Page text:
TDE System Settings – easy to use control center
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<h1>TDE System Settings</h1>
<p>
This document describes how the System Settings is layed out.
<p>
This document was inspired partially by the TODO file located at tdebase/kcontrol/TODO. Most of the changed are the exact same and were planned to be done for KDE4. This document is simply a little bit more fleshed out version. I recomend checking out that document if you havn't already.
<p>
The reason for this document is:
<p>
1) To categorize the settings together in a user friendly manor.<br>
2) To explain why a setting is where it is and to determine where new settings should go.<br>
3) Because of #2 stop the constant reorganization of KControl at every release confusing users and developers because there isn't a documented location for where thing go with explanations of why.
<p>
The System Settings Center is divided into four sections.
<ul>
<li><a href="#personal">Personal</a></li>
<li><a href="#hardware">Hardware</a></li>
<li><a href="#system">System</a></li>
<li><a href="#other">Other</a></li>
</ul>
Within TDE there are over 50 kcm modules designed for the Control Center and many more for konquror and other applications. With so many modules there is no way for a users to find what they are looking for by scanning. To solve this there are three levels, the last one isn't normally visable to the user and groups very similar items.
<p>
Modules in the System Settings should configure things not do things. Some examples include the theme manager. It sets/saves themes. Although it configures settings it is a seperate application because it does actions rather then just setting/getting values. Items that
<p>
Modules that exists within multiple applications configuration menu such as spell check and cddb should not be in the menu.
<hr>
<a name="personal"><h1>Personal</h1></a>
Personal is made up of two parts. The simplest differece between the two are theme settings will be shared amung friends while users settings wont be.
<ul>
<li><a href="#personal_theme">Theme Goodies</a></li>
<li><a href="#personal_user">User Settings</a></li>
</ul>
<h3><a name="personal_theme">Theme Goodies</a></h3> which can be changed without affecting productivity and often doesn't directly apply to a specific user, but to a user base (Theme of the month crowd).
These deal with how applications are presented to users and how users interact with them. These don't deal with anything that isn't directly seen/heard or interacted with.
<p>
Every setting in this category must be able to be locked for example in an government enviornment where they determine exactly how a desktop is to look for every user. It may look ugly, but users should still be able to acomplish tasks no matter what these settings are set to.
<p>
A separate application (Theme Manager) can set the items in this category on mass to give an overall theme for the user. This application can also save the current settings.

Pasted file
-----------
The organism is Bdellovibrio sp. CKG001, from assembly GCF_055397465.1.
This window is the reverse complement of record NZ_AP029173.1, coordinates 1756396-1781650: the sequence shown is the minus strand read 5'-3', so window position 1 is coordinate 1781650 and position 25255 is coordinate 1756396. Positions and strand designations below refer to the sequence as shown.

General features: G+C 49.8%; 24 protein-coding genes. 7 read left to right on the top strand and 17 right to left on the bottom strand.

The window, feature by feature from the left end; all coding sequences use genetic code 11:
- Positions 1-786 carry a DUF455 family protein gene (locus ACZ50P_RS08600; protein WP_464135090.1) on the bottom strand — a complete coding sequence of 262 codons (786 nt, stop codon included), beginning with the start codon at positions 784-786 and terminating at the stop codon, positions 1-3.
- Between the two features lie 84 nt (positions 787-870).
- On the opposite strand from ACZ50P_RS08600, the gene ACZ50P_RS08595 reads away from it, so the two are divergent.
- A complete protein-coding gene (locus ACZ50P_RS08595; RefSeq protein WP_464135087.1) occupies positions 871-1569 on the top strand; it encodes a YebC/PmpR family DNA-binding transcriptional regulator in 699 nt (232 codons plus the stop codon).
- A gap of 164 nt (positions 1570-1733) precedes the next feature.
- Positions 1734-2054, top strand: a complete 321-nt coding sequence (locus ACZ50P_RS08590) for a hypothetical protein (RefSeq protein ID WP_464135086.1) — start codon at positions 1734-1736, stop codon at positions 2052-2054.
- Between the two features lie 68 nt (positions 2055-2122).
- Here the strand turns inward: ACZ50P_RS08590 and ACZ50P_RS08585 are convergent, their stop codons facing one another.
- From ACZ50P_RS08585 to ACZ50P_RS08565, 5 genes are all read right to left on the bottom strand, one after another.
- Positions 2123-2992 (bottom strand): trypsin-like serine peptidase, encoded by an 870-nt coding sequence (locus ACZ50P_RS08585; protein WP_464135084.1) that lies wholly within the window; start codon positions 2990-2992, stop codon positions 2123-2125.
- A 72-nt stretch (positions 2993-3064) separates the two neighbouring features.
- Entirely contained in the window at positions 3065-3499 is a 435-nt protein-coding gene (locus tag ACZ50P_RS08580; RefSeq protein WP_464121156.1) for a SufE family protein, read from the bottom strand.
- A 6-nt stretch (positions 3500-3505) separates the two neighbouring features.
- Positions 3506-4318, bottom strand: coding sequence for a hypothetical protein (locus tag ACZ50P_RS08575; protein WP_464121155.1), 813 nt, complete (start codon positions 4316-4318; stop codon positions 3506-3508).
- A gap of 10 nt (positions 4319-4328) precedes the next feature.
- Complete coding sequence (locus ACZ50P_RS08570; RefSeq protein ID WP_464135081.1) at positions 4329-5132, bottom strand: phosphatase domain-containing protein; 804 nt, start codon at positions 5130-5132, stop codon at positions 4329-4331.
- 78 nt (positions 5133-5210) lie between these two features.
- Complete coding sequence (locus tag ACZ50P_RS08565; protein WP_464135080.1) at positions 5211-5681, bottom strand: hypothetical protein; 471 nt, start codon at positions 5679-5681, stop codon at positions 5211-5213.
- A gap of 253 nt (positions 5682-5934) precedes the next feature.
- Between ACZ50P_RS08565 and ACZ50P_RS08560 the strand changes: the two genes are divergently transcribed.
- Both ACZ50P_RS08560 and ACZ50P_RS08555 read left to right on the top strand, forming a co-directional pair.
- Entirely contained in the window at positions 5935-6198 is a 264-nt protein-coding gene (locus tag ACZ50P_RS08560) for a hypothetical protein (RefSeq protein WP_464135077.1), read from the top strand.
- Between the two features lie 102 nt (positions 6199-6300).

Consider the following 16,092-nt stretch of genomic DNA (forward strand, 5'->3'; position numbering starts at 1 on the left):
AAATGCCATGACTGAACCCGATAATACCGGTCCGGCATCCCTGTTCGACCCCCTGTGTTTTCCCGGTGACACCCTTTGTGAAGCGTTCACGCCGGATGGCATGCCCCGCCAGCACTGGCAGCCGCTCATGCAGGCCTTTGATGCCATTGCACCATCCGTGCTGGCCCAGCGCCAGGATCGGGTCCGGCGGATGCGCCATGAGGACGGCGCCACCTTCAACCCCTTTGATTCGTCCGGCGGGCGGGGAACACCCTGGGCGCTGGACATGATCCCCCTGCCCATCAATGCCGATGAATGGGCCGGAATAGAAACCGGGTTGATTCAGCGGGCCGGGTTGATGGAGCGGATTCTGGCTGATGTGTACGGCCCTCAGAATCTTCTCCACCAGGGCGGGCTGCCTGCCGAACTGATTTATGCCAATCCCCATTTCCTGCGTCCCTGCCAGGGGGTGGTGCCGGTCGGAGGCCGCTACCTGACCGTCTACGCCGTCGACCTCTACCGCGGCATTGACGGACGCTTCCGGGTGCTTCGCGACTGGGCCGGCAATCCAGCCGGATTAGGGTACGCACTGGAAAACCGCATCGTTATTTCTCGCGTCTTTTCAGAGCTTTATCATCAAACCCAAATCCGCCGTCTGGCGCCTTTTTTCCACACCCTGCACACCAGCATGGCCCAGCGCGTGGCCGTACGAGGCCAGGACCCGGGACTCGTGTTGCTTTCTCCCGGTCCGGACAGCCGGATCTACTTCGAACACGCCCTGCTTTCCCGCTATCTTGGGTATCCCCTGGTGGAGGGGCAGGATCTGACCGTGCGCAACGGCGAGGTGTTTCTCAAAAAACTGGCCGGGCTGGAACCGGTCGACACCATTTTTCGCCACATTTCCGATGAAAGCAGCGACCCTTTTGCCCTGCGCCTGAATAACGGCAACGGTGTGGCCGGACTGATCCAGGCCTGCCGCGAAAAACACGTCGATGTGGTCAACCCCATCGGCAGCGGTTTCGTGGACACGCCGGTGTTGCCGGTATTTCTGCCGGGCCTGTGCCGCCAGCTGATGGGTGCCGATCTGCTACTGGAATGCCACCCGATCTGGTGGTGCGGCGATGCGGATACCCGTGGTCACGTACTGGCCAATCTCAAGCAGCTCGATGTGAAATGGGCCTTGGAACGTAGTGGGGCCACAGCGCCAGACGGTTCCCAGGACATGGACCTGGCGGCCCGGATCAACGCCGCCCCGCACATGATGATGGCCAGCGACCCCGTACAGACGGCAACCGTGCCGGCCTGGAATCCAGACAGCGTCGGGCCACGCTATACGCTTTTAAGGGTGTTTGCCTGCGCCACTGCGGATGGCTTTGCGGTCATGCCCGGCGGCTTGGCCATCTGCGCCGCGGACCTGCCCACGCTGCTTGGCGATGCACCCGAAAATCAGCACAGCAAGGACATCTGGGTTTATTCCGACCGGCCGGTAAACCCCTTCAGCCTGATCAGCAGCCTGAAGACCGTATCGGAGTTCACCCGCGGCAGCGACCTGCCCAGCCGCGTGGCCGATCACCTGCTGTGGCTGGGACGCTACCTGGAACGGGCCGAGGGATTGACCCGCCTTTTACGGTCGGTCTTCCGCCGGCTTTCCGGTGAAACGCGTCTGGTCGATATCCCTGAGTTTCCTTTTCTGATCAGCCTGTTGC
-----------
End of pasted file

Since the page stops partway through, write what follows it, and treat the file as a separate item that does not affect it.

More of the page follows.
<h3><a name="personal_user">User Settings</a></h3>
Such as that apply to this computer such as language and personal choice for default web browser. These settings determine how a user interacts with a computer, but is personal to that user and typically isn't shared like a theme or icons set is.
<h2>Appearance</h2>
The Appearance deals with the look of the applications and desktop. These settings typically will be settings that can be replaced by alternatives created outside of TDE. These settings will most likely be also set/used by other Unix desktop enviornments so that all the applications can integration together (and look consistant to the user). It contains the following items:<br>
Colors, Fonts, Icons, Style, Window Decorations
<h2>Desktop</h2>
These items discus how the desktop behaves. How the windows interact with each other, the very bottom of the screen (desktop), the very top (screensaver), and loading of the desktop. These are all separate setting from TDE (or Gnome) applications and the applications shouldn't need to access them or know about them.
It contains the following items:<br>
Background, Screensaver, Behavior, Window Behavior, Window-Specific Settings, Login Screen
<p>
Panel.
These settings all deal with when users perform actions dealing with or originating from the panel. It contains the following items:<br>
Panels, Taskbar, Launch Feedback, Multiple Desktops
<h2>TDE Components</h2>
Specific actual TDE components which users will probably never actually touch.
<h2>Accessibility</h2>
- International
- KHotKeys etc
<h2>Security</h2>
-kdewallet
<h2>Sound</h2>
Sounds, flashes, logs or other events that happen when TDE applications.
System Bell
System Notifications
<h2>User Account</h2>
- Password changer, paths, Default Applications, Session Manager
<hr>
<a name="hardware"><h1>Hardware</h1></a>
Hardware deals with physical hardware configuration. Configuration is not only for the hardware, but the required supporting systems that use the hardware.
<h2>Network</h2>
File Sharing
Local Network Browsing
Preferences / Proxy
Wireless
Firewall
<h2>Display</h2>
It contains the following items:<br>
Size & Orientation, Gamma
<h2>Power</h2>
Display power control
laptop battery, cpu temp etc
<h2>Keyboard & Mouse</h2>
Keyboard, Keyboard Layout, Keyboard Shortcuts, Mouse, KHotKeys
<h2>Printer</h2>
<h2>Joystick</h2>
<h2>Audio</h2>
Mixer, SoundSystem (arts)
<hr>
<a name="system"><h1>System</h1></a>
System deals with settings relating to this computer.
<h2>Date & Time</h2>
Date, Time, Time zone
<h2>Fonts</h2>
<h2>Book Disk</h2>
Lilo, Grub
<h2>Packages</h2>
System update / rpm manager etc
<h2>Login Manager</h2>
Login Manger
<hr>
<a name="other"><h1>Other</h1></a>
A default TDE install should contain nothing here. If there is something here than this document has failed and needs to be revised. Until that can happen its temporary home is here. A user should never see this catagory.